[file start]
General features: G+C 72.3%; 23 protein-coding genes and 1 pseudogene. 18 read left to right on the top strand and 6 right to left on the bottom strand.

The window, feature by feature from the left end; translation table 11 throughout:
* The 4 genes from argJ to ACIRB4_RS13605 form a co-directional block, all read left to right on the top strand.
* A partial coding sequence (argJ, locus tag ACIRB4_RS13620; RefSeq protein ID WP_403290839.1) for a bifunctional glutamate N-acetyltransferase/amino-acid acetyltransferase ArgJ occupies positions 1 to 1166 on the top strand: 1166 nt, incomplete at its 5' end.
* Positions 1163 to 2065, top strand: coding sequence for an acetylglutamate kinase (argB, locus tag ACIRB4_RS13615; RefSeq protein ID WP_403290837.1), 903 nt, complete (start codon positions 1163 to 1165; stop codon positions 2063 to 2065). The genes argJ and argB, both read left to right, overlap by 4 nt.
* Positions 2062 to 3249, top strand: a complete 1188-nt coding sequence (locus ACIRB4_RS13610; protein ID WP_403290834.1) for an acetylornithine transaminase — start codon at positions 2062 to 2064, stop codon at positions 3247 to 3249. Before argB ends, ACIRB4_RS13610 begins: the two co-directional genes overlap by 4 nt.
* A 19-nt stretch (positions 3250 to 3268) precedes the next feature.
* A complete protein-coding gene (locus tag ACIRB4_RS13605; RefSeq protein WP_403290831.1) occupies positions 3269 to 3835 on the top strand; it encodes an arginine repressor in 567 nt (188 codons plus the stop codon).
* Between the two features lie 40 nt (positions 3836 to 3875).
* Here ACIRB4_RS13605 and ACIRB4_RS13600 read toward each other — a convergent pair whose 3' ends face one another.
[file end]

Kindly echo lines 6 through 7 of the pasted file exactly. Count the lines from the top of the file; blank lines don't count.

* Positions 2062 to 3249, top strand: a complete 1188-nt coding sequence (locus ACIRB4_RS13610; protein ID WP_403290834.1) for an acetylornithine transaminase — start codon at positions 2062 to 2064, stop codon at positions 3247 to 3249. Before argB ends, ACIRB4_RS13610 begins: the two co-directional genes overlap by 4 nt.
* A 19-nt stretch (positions 3250 to 3268) precedes the next feature.